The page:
The novel coronavirus causes a respiratory infection that can produce everything from mild symptoms to severe disease which can be fatal in certain circumstances. Some people can contract COVID-19 without developing symptoms. This is especially true of children and young adults. Hospitalisation, intensive care and death are more likely among the elderly and persons with underlying illnesses, especially the elderly with underlying illnesses, but it can also affect persons who have no known risk factors.
There is currently no specific treatment or vaccine to combat the disease.
At the hospital
You will be screened for COVID-19 upon arrival at the hospital. This consists of answering some questions that will help the hospital assess your situation before you can be admitted to the COVID ward. Some questions you will be asked:
Have you been diagnosed with COVID-19? Do you have a respiratory infection, with one of these symptoms: Coughing, shortness of breath or fever? Do you have a fever and do not know the cause? Experiencing diarrhoea and/or vomiting?
You will be sent to the COVID clarification ward if you have not been tested for COVID-19 yet.
A medical practitioner wearing personal protective equipment (PPE) will use a swab to collect samples from the back of your pharynx by holding it there for about 5 seconds. The same swab is then carefully fed into your nasal cavity until it reaches the end and held there for approximately 5 seconds. The test is not painful, but you may experience discomfort inside the nasal cavity.
Your current state of health will determine where you will await the test result.
Most patients will not be admitted to the hospital if they have the opportunity for being monitored at their residence. Shortness of breath is the most critical symptom in assessing whether you need to stay at the hospital. If you are sent home, please contact the hospital if your breathing or general health deteriorates to any degree.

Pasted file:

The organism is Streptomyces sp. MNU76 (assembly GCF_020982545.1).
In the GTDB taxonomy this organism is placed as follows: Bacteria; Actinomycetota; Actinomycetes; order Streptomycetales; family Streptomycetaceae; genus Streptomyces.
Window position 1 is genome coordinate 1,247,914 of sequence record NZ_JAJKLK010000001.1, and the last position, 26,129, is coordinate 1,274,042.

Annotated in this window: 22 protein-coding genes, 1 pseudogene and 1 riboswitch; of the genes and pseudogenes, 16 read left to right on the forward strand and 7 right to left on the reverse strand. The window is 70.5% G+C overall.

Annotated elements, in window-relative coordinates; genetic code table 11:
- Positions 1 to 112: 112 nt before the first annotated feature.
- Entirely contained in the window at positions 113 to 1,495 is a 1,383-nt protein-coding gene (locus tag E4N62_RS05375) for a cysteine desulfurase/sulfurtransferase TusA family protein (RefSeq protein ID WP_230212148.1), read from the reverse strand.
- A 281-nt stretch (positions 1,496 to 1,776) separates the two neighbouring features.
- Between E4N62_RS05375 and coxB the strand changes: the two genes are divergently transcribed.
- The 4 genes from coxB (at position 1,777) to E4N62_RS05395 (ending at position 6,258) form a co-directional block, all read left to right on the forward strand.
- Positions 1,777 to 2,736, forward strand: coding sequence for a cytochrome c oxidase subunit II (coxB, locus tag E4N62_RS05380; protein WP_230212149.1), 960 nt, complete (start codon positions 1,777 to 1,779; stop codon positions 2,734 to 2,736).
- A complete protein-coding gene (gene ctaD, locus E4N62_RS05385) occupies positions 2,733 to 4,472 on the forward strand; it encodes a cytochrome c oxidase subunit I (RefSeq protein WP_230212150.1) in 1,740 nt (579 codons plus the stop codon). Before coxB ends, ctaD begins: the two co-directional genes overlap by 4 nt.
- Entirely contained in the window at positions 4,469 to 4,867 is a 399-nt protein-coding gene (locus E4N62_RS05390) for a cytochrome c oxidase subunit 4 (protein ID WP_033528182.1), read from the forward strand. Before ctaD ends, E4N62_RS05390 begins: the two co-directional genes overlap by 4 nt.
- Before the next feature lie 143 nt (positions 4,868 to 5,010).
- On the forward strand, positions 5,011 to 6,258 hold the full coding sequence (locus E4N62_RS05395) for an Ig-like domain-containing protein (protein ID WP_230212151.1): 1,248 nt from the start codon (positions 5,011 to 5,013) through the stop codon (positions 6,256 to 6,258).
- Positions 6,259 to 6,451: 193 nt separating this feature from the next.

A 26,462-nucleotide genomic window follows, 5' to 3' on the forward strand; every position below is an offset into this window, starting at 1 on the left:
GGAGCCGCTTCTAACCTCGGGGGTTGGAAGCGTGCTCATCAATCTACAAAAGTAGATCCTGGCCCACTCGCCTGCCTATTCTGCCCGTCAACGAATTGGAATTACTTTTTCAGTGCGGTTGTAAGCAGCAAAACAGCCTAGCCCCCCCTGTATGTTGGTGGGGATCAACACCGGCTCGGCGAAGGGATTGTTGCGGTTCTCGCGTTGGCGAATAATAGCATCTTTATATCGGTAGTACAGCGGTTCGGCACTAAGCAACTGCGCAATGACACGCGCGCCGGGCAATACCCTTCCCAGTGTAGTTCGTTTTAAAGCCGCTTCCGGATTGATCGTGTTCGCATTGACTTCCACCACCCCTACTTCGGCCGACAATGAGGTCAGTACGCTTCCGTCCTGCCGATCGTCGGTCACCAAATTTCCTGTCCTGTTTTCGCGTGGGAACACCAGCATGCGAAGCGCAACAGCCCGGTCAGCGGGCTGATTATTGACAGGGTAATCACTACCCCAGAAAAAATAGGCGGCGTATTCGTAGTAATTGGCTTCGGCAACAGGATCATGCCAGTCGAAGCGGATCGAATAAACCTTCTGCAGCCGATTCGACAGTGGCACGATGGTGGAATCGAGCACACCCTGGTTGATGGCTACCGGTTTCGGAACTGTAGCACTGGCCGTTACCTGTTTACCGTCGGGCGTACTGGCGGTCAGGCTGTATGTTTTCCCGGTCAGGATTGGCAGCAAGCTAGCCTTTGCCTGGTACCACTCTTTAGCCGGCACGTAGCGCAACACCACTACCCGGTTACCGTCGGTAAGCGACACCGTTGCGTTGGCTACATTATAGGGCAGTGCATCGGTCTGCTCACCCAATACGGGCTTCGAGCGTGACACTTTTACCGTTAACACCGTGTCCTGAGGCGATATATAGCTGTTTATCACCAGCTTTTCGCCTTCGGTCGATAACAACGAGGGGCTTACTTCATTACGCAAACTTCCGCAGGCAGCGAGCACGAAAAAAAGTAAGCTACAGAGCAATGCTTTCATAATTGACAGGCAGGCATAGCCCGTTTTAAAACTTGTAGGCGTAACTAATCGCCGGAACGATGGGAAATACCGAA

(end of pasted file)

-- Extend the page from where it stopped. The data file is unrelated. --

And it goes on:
You will be admitted to solitary confinement at the bed ward if you test positive for COVID-19 and require hospitalisation. Several patients diagnosed with COVID-19 will share an isolation room; so-called cohort isolation.
Only medical staff who are directly involved in treatment are granted access to these rooms.
Strict restrictions are in place at the hospital for visitors. If a visit cannot be avoided, the department/ward in which the patient was admitted must be contacted by phone before arrival, so the necessary infection control measures can be implemented.
There is currently no specific treatment for COVID-19. The general approach to treatment consists of fever-reducing medication, oxygen supply and intravenous fluid therapy as needed. The use of respirators is restricted to the critically ill in the intensive care ward. Specific antiviral treatment to combat COVID-19 does not yet exist, but many Norwegian hospitals are participating in a WHO study to test several antiviral drugs at this time.
Respirator treatment is made available to COVID-19 patients who develop acute respiratory distress syndrome (ARDS).
A respirator is a machine that breathes for the patient.
Most respirators push air into the lungs, either at a predetermined frequency (controlled ventilation) or only when the patient tries to inhale (assisted ventilation). The inhalation stage is followed by an exhalation stage, where the lungs are given time to empty.
Your general health must improve significantly before you are discharged from the hospital and you no longer need extra oxygen. You must remain at home until you are healthy, which means being quarantined at home for 7 more days.